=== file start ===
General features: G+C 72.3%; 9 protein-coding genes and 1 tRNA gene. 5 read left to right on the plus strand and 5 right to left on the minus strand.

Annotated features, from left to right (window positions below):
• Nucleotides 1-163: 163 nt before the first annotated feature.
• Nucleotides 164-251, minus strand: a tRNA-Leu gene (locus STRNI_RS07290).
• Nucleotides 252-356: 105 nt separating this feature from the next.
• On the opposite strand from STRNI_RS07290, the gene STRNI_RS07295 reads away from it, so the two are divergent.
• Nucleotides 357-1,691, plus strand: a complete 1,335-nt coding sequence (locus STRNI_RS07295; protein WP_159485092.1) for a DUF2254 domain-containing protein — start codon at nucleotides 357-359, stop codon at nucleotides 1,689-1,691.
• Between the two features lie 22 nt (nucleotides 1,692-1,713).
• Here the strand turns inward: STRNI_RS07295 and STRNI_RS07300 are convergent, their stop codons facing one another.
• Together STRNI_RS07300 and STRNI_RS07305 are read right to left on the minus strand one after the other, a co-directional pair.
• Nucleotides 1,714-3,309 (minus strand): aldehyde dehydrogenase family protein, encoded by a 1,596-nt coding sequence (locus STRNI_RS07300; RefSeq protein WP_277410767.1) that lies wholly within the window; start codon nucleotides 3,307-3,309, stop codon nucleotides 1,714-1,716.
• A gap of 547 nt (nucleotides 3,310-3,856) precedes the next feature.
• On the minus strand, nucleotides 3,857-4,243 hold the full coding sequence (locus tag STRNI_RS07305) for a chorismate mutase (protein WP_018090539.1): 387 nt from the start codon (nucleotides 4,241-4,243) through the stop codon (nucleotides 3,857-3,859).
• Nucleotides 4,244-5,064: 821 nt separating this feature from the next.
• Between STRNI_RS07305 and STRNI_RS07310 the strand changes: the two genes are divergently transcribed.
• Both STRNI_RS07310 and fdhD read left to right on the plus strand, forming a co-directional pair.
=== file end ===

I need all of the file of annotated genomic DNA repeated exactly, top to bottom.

General features: G+C 72.3%; 9 protein-coding genes and 1 tRNA gene. 5 read left to right on the plus strand and 5 right to left on the minus strand.

Annotated features, from left to right (window positions below):
• Nucleotides 1-163: 163 nt before the first annotated feature.
• Nucleotides 164-251, minus strand: a tRNA-Leu gene (locus STRNI_RS07290).
• Nucleotides 252-356: 105 nt separating this feature from the next.
• On the opposite strand from STRNI_RS07290, the gene STRNI_RS07295 reads away from it, so the two are divergent.
• Nucleotides 357-1,691, plus strand: a complete 1,335-nt coding sequence (locus STRNI_RS07295; protein WP_159485092.1) for a DUF2254 domain-containing protein — start codon at nucleotides 357-359, stop codon at nucleotides 1,689-1,691.
• Between the two features lie 22 nt (nucleotides 1,692-1,713).
• Here the strand turns inward: STRNI_RS07295 and STRNI_RS07300 are convergent, their stop codons facing one another.
• Together STRNI_RS07300 and STRNI_RS07305 are read right to left on the minus strand one after the other, a co-directional pair.
• Nucleotides 1,714-3,309 (minus strand): aldehyde dehydrogenase family protein, encoded by a 1,596-nt coding sequence (locus STRNI_RS07300; RefSeq protein WP_277410767.1) that lies wholly within the window; start codon nucleotides 3,307-3,309, stop codon nucleotides 1,714-1,716.
• A gap of 547 nt (nucleotides 3,310-3,856) precedes the next feature.
• On the minus strand, nucleotides 3,857-4,243 hold the full coding sequence (locus tag STRNI_RS07305) for a chorismate mutase (protein WP_018090539.1): 387 nt from the start codon (nucleotides 4,241-4,243) through the stop codon (nucleotides 3,857-3,859).
• Nucleotides 4,244-5,064: 821 nt separating this feature from the next.
• Between STRNI_RS07305 and STRNI_RS07310 the strand changes: the two genes are divergently transcribed.
• Both STRNI_RS07310 and fdhD read left to right on the plus strand, forming a co-directional pair.